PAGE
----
Which Generation of the Toyota Supra is the Best?

The Toyota Supra is an icon of the Japanese motor industry. There have been five different generations of the car, but which one is the best? In this article we hope to answer that question.

The Different Generations of the Toyota Supra

Before we take a look at which Toyota Supra is the best, let’s briefly cover the history and specs of each generation. If you want to know the full history of the Toyota Supra you can check out our article here.

First Generation Supra (A40/A50)

The first-generation Toyota Supra (Celica XX in Japan) was launched in 1978 and production continued until June 1981. The car was heavily based on the first-generation Celica liftback and the top of the line model in Japan was the 2000GT with a 2.0-litre six-cylinder DOHC 24-valve 1G-EU that produced as much as 158 horsepower.

Toyota’s most powerful first-generation Supra was the 2800GT with a 2.8-litre six-cylinder DOHC 5M-GEU engine that produced as much as 173 horsepower.

Second Generation Supra (A60)

In the middle of 1981 Toyota completely redesigned the entire Celica lineup including the Celica Supra for the 1982 model year. While the A60 Supra was still heavily based on the Celica it featured some key differences, with the most notable being the design of the front end and the fully retractable pop-up headlights.

Once again, the 2.8-litre 5M-GE six-cylinder engine was the most powerful power unit with an output of 145 to 178 horsepower depending on the market. Japan also received a 2.0-litre turbo model known as the 2000 Turbo that produced as much as 145 horsepower.

Third Generation Supra (A70)

In February 1986 the Celica and Supra lineup was separated and turned into two completely different models. Toyota changed the Celica to a front-wheel drive layout, while the Supra kept its rear-wheel drive layout.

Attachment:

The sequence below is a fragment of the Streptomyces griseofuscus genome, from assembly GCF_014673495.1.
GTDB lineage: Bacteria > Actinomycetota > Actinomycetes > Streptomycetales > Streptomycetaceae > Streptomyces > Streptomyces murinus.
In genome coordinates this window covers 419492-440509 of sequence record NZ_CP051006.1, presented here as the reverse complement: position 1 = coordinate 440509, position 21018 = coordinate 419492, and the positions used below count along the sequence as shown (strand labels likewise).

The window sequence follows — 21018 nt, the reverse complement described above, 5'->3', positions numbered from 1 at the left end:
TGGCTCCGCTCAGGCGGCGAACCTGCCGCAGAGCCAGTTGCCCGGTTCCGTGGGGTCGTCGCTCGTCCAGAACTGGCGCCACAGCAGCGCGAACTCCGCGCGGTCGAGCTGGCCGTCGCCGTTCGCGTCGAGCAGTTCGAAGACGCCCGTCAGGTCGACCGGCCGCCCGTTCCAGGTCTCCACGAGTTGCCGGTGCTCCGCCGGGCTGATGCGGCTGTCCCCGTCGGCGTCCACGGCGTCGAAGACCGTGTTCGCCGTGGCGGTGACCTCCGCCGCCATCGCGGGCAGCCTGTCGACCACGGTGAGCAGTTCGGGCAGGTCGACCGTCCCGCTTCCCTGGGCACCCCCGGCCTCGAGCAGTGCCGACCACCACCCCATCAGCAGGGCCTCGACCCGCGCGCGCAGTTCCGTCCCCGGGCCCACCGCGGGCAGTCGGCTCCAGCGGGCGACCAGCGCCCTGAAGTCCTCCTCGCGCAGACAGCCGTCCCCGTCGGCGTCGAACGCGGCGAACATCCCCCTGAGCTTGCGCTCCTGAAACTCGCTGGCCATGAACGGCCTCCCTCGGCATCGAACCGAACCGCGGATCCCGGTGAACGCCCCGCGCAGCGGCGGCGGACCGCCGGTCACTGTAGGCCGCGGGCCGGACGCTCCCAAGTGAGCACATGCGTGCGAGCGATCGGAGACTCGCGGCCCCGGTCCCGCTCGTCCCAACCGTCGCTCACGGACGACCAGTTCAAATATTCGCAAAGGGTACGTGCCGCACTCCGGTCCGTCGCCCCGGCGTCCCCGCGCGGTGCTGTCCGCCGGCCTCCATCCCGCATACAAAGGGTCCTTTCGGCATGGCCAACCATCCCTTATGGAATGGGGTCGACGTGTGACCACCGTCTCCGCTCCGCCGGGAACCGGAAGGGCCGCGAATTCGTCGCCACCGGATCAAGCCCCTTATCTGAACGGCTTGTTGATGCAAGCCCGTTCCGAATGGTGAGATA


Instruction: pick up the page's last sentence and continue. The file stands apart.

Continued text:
The Supra was also updated with a more powerful 3.0-litre inline-six cylinder engine that was rated at 200 horsepower. Initially, the car was only available with naturally aspirated engines, but Toyota introduced a 231 horsepower turbocharged version for the 1987 model year.

Along with the 3.0-litre variant, Toyota also introduced 2.0-litre models as well. Japanese spec 2.0-litre versions were slightly narrower than their larger engined counterparts so that they could comply with the Japanese Government’s dimension regulations for lower yearly road taxes.

In 1990 Toyota introduced the JZA70 and GA70 versions of the A70 Supra with. The JZA70 model came with the company’s new 276 horsepower twin-turbocharged 1JZ-GTE engine, while the GA70 featured either a 207 horsepower twin-turbocharged 1G-GTE power unit or a naturally aspirated one.

Fourth Generation Supra (A80)

Development of the A80 Supra would begin in 1989, however, the car would not properly launch until 1993. Compared to previous Supra models, the fourth generation A80 featured vastly different styling that was much more akin to the old 2000GT with its flowing, smooth bodylines.

Additionally, Toyota put much more emphasis on performance for the new car. The company developed two new engines for the A80, the naturally aspirated 2JZ-GE with a power output of 220 horsepower and the twin-turbocharged 2JZ-GTE engine with an output of 276 horsepower (although the true power figures was believed to be over 300 hp).

The turbocharged model was much faster than previous generation models, with a 0 – 100 km/h time of as low as 4.6 seconds and a top speed of 257 km/h (160 mph). While performance out of the box was good for its day, it was tuners that really turned it up to 11. The 2JZ engine fitted to the Supra was (and still is) incredibly strong and tuners managed to pull some incredible horsepower figures out of the car.